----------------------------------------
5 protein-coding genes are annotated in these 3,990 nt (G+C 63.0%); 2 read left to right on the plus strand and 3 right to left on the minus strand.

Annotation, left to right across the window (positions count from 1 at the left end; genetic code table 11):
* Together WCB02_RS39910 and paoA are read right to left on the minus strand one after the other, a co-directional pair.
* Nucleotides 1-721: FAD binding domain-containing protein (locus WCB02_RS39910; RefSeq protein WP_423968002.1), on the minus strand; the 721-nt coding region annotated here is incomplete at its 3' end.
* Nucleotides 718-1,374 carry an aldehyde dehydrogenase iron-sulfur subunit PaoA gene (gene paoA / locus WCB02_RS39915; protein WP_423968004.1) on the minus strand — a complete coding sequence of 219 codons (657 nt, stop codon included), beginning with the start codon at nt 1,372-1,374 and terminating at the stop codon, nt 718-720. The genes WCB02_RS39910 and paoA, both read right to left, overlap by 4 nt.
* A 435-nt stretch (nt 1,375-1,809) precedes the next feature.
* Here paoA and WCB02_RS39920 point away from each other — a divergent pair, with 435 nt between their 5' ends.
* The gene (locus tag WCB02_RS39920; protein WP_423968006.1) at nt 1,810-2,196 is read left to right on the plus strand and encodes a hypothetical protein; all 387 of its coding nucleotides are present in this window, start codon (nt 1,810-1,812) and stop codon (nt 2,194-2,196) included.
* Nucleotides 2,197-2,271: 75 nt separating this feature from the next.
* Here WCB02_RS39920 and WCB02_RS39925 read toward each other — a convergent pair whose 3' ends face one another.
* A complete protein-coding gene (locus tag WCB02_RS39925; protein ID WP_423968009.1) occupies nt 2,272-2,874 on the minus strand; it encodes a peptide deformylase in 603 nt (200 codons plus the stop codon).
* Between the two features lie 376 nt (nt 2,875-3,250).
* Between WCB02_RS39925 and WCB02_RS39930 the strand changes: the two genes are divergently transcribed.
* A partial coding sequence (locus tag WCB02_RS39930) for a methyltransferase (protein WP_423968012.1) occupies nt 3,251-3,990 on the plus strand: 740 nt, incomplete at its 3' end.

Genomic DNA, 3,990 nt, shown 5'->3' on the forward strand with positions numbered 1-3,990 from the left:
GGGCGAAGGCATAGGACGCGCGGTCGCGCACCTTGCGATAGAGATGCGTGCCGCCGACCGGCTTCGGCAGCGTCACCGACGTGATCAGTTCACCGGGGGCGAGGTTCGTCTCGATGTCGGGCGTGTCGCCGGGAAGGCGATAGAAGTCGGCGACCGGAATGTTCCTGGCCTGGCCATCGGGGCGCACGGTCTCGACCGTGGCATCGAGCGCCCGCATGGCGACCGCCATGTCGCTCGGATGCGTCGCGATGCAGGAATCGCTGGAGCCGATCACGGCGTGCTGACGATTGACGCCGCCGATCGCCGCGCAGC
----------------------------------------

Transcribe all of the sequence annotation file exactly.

5 protein-coding genes are annotated in these 3,990 nt (G+C 63.0%); 2 read left to right on the plus strand and 3 right to left on the minus strand.

Annotation, left to right across the window (positions count from 1 at the left end; genetic code table 11):
* Together WCB02_RS39910 and paoA are read right to left on the minus strand one after the other, a co-directional pair.
* Nucleotides 1-721: FAD binding domain-containing protein (locus WCB02_RS39910; RefSeq protein WP_423968002.1), on the minus strand; the 721-nt coding region annotated here is incomplete at its 3' end.
* Nucleotides 718-1,374 carry an aldehyde dehydrogenase iron-sulfur subunit PaoA gene (gene paoA / locus WCB02_RS39915; protein WP_423968004.1) on the minus strand — a complete coding sequence of 219 codons (657 nt, stop codon included), beginning with the start codon at nt 1,372-1,374 and terminating at the stop codon, nt 718-720. The genes WCB02_RS39910 and paoA, both read right to left, overlap by 4 nt.
* A 435-nt stretch (nt 1,375-1,809) precedes the next feature.
* Here paoA and WCB02_RS39920 point away from each other — a divergent pair, with 435 nt between their 5' ends.
* The gene (locus tag WCB02_RS39920; protein WP_423968006.1) at nt 1,810-2,196 is read left to right on the plus strand and encodes a hypothetical protein; all 387 of its coding nucleotides are present in this window, start codon (nt 1,810-1,812) and stop codon (nt 2,194-2,196) included.
* Nucleotides 2,197-2,271: 75 nt separating this feature from the next.
* Here WCB02_RS39920 and WCB02_RS39925 read toward each other — a convergent pair whose 3' ends face one another.
* A complete protein-coding gene (locus tag WCB02_RS39925; protein ID WP_423968009.1) occupies nt 2,272-2,874 on the minus strand; it encodes a peptide deformylase in 603 nt (200 codons plus the stop codon).
* Between the two features lie 376 nt (nt 2,875-3,250).
* Between WCB02_RS39925 and WCB02_RS39930 the strand changes: the two genes are divergently transcribed.
* A partial coding sequence (locus tag WCB02_RS39930) for a methyltransferase (protein WP_423968012.1) occupies nt 3,251-3,990 on the plus strand: 740 nt, incomplete at its 3' end.

Genomic DNA, 3,990 nt, shown 5'->3' on the forward strand with positions numbered 1-3,990 from the left:
GGGCGAAGGCATAGGACGCGCGGTCGCGCACCTTGCGATAGAGATGCGTGCCGCCGACCGGCTTCGGCAGCGTCACCGACGTGATCAGTTCACCGGGGGCGAGGTTCGTCTCGATGTCGGGCGTGTCGCCGGGAAGGCGATAGAAGTCGGCGACCGGAATGTTCCTGGCCTGGCCATCGGGGCGCACGGTCTCGACCGTGGCATCGAGCGCCCGCATGGCGACCGCCATGTCGCTCGGATGCGTCGCGATGCAGGAATCGCTGGAGCCGATCACGGCGTGCTGACGATTGACGCCGCCGATCGCCGCGCAGC